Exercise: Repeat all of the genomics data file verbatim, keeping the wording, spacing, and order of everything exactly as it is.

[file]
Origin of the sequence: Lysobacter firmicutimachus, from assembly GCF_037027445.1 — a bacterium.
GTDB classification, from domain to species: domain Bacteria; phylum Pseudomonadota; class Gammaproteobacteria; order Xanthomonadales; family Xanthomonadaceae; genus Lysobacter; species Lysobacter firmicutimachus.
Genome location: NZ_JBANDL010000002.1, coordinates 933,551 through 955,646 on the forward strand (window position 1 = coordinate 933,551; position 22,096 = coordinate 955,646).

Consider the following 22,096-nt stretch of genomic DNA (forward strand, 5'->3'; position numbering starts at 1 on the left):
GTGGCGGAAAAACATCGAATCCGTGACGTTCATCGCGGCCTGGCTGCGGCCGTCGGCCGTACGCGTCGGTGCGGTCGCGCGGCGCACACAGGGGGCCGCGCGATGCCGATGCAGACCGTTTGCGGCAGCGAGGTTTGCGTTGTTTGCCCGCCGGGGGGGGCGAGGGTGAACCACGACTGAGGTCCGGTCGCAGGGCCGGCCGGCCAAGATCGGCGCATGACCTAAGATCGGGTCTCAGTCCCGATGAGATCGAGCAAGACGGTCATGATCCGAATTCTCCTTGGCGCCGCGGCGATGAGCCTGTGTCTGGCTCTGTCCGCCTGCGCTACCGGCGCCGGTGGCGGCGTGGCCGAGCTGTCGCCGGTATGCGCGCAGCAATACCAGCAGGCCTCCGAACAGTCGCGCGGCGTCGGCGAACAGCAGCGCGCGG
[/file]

Origin of the sequence: Lysobacter firmicutimachus, from assembly GCF_037027445.1 — a bacterium.
GTDB classification, from domain to species: domain Bacteria; phylum Pseudomonadota; class Gammaproteobacteria; order Xanthomonadales; family Xanthomonadaceae; genus Lysobacter; species Lysobacter firmicutimachus.
Genome location: NZ_JBANDL010000002.1, coordinates 933,551 through 955,646 on the forward strand (window position 1 = coordinate 933,551; position 22,096 = coordinate 955,646).

Consider the following 22,096-nt stretch of genomic DNA (forward strand, 5'->3'; position numbering starts at 1 on the left):
GTGGCGGAAAAACATCGAATCCGTGACGTTCATCGCGGCCTGGCTGCGGCCGTCGGCCGTACGCGTCGGTGCGGTCGCGCGGCGCACACAGGGGGCCGCGCGATGCCGATGCAGACCGTTTGCGGCAGCGAGGTTTGCGTTGTTTGCCCGCCGGGGGGGGCGAGGGTGAACCACGACTGAGGTCCGGTCGCAGGGCCGGCCGGCCAAGATCGGCGCATGACCTAAGATCGGGTCTCAGTCCCGATGAGATCGAGCAAGACGGTCATGATCCGAATTCTCCTTGGCGCCGCGGCGATGAGCCTGTGTCTGGCTCTGTCCGCCTGCGCTACCGGCGCCGGTGGCGGCGTGGCCGAGCTGTCGCCGGTATGCGCGCAGCAATACCAGCAGGCCTCCGAACAGTCGCGCGGCGTCGGCGAACAGCAGCGCGCGG